According to Harvard Business Review, psychological safety in the workplace refers to the freedom to speak and participate without the innate fear of being dismissed. It’s driven by an accepting culture that allows employees to speak up and innovate as needed.
But who is responsible for a safe culture?
The answer is leaders. The right leader will not only build a safe space for themselves but also for the team and nurture the confidence and credence that the workplace is psychologically safe. As per McKinsey, this scenario is defined by a positive team climate, which results from less authoritative and more supportive leadership styles.
What Does Psychological Safety at the Workplace Look Like?
- Speaking Safety
Employees feeling comfortable speaking up in team meetings about what they believe should be done qualifies as an example of feeling safe while speaking. According to one study, 14% of people are uncomfortable asking or speaking about certain topics. With the right leadership, this workplace issue can be alleviated.
- Feedback Security
Do employees convey to their managers about the toxic work environment, or do they try to complain to upper management about the same? If a workplace is to be considered psychologically safe, feedback mechanisms must function in both directions. A safe space is all about having the confidence to give feedback without fear of being judged or, worse, punished.
- Risk-Taking Safety
Being able to take risks without worrying about what might go wrong is the true definition of a psychologically safe space. This safety is critical in developing productive teams that do not operate in silos.
- Team Safety
Employees leave bad teams and managers rather than organizations. Feeling safe as part of a team is just as important as progressing along the right career path. This team safety results from forming teams that are led by compassionate and empathetic leaders.
How Can Leaders Make Psychological Safety a Priority?
Now that we’ve understood what psychological safety can look like and what role leaders play in realizing it, here are some ways that leaders or organizations can prioritize psychological safety.
- Show and Make Them Believe That Leaders Understand
Leaders must become vocal and practice open communication so that employees are drawn to them in times of distress or difficulty. This loop of certainty is an excellent way to demonstrate that leaders are available for both professional and personal concerns.
- Pay Close Attention to Every Team Member
As previously stated, employees do not react or speak if they do not feel at ease within the team. This task of determining the characteristics of each team member is all about people skills, which a leader must practice and get hold of with time. It is critical to pay close attention to who is hiding behind their shell and how to break that shell open to foster a safe environment for the quiet contributors.
- Appreciate, Encourage, and Allow Vulnerability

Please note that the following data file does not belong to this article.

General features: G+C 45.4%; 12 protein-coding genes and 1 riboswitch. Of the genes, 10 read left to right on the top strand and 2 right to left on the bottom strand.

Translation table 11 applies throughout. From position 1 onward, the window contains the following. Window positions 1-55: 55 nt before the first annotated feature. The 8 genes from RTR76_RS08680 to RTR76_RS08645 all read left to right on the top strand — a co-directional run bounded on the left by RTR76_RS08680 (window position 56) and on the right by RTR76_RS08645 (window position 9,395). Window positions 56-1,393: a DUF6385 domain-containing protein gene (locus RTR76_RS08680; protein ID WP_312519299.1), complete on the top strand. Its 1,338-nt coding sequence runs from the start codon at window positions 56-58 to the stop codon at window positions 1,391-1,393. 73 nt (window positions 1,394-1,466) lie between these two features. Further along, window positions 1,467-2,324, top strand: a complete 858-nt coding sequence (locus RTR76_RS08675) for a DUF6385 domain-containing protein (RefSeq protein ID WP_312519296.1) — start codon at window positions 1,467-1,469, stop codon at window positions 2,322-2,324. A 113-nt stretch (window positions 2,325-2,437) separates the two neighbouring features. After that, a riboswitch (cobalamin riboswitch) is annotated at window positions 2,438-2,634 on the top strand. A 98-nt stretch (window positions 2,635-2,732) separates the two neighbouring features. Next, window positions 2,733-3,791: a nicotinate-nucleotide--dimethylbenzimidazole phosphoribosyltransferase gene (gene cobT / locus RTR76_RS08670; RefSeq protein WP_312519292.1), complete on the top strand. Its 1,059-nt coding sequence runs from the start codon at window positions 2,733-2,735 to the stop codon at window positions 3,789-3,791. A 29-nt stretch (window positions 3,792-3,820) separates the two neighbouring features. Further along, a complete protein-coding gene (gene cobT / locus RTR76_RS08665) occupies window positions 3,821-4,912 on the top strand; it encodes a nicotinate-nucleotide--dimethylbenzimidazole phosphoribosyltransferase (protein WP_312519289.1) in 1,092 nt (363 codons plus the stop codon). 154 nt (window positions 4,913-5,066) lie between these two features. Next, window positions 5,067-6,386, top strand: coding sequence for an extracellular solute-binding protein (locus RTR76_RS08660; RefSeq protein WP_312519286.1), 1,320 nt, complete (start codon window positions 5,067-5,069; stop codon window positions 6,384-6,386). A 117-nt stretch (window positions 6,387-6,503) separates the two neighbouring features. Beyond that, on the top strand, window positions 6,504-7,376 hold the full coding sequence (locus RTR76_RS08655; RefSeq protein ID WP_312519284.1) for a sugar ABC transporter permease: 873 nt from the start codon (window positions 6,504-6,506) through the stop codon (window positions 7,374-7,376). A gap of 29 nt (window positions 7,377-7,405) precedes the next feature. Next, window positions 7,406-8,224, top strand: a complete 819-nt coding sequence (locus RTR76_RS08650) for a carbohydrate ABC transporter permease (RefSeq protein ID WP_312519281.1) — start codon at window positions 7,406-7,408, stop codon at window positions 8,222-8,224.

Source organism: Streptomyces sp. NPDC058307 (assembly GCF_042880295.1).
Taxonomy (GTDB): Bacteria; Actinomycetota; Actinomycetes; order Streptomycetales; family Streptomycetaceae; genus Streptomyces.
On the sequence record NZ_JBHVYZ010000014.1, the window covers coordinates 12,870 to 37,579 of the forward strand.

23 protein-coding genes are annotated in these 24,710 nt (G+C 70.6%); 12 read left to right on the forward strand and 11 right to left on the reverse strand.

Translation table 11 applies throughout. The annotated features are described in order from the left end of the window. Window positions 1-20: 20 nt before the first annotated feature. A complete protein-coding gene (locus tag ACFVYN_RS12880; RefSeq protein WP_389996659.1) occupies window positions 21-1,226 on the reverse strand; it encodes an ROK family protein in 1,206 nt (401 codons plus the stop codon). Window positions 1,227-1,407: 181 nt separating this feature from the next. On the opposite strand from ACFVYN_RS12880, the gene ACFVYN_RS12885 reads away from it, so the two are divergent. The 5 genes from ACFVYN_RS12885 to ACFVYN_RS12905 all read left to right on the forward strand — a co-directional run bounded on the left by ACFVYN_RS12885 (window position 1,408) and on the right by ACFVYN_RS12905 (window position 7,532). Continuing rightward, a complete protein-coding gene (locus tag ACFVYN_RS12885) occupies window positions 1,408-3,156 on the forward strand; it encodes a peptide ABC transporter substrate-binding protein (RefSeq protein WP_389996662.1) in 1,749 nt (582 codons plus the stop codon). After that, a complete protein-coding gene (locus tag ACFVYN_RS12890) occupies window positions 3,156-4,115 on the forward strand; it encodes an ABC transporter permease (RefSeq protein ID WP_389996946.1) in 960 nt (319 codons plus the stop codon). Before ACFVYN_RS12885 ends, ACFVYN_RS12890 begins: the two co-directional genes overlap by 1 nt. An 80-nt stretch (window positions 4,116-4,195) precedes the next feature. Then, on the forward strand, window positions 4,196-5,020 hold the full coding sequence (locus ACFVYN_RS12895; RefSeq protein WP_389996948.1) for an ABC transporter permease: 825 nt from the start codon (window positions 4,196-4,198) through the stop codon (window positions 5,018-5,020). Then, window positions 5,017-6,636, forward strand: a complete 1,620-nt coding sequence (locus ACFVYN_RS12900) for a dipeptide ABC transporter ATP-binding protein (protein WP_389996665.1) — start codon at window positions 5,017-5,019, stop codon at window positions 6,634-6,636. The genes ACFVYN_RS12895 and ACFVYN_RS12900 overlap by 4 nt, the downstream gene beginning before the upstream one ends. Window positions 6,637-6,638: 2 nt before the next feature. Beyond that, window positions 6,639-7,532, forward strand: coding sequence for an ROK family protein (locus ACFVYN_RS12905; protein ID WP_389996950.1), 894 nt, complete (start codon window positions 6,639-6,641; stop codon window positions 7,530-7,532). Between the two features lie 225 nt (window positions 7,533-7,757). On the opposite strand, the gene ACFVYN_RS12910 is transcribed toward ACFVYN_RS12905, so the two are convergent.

In a survey, 65% of respondents agreed that they would have worked harder if their efforts had been appreciated or noticed by the management. Leaders must pay close attention to recognizing excellent work and not allowing mistakes to hamper productivity. Being vulnerable in front of the team should be acceptable if a leader wants to create a psychologically safe space.
Benefits of Preaching Psychological Safety
- Employee Engagement Skyrockets
According to Gallup’s findings, only 21% of employees are engaged at work. This statistic serves as a reminder to all organizations that they are working with people who can quit at any time or work the bare minimum to get by.
Therefore, there must be an undivided focus on providing a safe environment that is good for the overall well-being of the employees, allowing them to work without being distracted by other issues. With great feedback cycles, the opportunity to experiment, and open communication across the hierarchy, leaders can significantly help to improve employee engagement.
- Attrition Goes Down Visibly
Studies outline that 83% of workers in the US experience work-related stress. Employees have frequently complained about being overworked and underappreciated following the pandemic, resulting in great resignation and a quiet quitting wave.
Favorably, employers and leaders have begun to recognize the importance of workplace well-being as the dynamics are shifting. Creating a psychologically safe workplace can go a long way toward keeping employees loyal and lowering attrition considerably.
Building Physiologically Safe Workplaces – With Little Help from Numly™
Building and nurturing psychological safety at work requires effort, and so does creating leaders who will serve as the foundation for it. Leaders require skill development just as much as the rest of the team. If properly motivated, a supportive and connected leader will elicit maximum productivity and build better teams.
Numly recognizes the importance of training leaders to lead effectively. Our 60-day pilot program of NumlyEngage™ provides the leaders of your organization an opportunity to improve their leadership skills to become Better Leaders.